Land managers in Scotland have agreed on a year-long study, instigated by the UK’s largest shooting organisation, the British Association for Shooting and Conservation (BASC), to analyse the extent of unauthorised interference with legal traps and snares.
The study will use trap and snare interference reports collected from BASC members and members of other land management organisations to supply a monthly analysis to the Scottish Government and to the Partnership for Action against Wildlife Crime (PAW Scotland).
The use of traps and snares to assist with the management of certain pest species of bird and mammal, such as crows, rats and foxes, is tightly controlled by legislation in Scotland. Depending on the tool used, operators now have to be trained and traps and snares tagged so that the user can be identified.
Despite this level of control there are a number of reports of legal traps and snares being tampered with, moved and vandalised. Such actions are illegal and not only reduce the efficiency of pest control but can also compromise animal welfare, especially if traps or snares are moved and cannot be checked at regular intervals.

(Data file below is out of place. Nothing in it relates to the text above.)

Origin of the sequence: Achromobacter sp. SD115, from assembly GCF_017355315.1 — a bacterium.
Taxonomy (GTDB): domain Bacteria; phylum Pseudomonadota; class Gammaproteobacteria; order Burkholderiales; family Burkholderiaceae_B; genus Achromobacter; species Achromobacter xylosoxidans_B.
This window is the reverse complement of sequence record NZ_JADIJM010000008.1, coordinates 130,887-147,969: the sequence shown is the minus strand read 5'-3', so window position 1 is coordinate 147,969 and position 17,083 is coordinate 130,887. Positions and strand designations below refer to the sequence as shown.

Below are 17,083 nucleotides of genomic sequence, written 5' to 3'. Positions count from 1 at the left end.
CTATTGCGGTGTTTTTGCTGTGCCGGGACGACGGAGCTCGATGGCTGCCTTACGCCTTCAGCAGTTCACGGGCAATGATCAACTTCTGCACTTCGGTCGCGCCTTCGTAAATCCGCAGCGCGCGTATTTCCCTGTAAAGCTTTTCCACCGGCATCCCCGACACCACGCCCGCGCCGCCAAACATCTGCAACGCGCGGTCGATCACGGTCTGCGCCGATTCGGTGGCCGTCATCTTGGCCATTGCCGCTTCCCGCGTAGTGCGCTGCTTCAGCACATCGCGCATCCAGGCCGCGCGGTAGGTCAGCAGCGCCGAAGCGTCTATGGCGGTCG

At a recent meeting of the Rural Affairs, Climate Change and Environment Committee the Minister, Paul Wheelhouse MSP said: “We do not have statistical evidence of the issue; we have only anecdotal evidence and suggestions from people that that might happen. Hopefully, the work that BASC will do, with Government support, will help to define how big the problem is, if, indeed, it is a problem at all.”
Mike Holliday, Chairman of BASC Scotland’s Gamekeeping and Wildlife Management Working Group said: “This appears to be a widespread problem that can affect the welfare of birds and animals as well as the work of gamekeepers and land managers. A well-set trap or snare will target pest species and restrain them until they can be humanely despatched – a vandalised one could catch or harm protected species.”
Tim Baynes, Director of Scottish Land & Estates Moorland Group agreed: “Unfortunately we have had reports of trap and snare vandalism from nearly all moorland areas in Scotland, no matter how remote.”
Alex Hogg, Chairman of the Scottish Gamekeepers Association said: “Even in a relatively remote part of the Borders I have had a number of traps vandalised or removed. I can only imagine that the problem is worse in more populated areas.”
As with any other suspected crime, if land managers come across vandalised, damaged or moved traps or snares they are advised to report this to Police Scotland and then record the incident with BASC Scotland via firstname.lastname@example.org.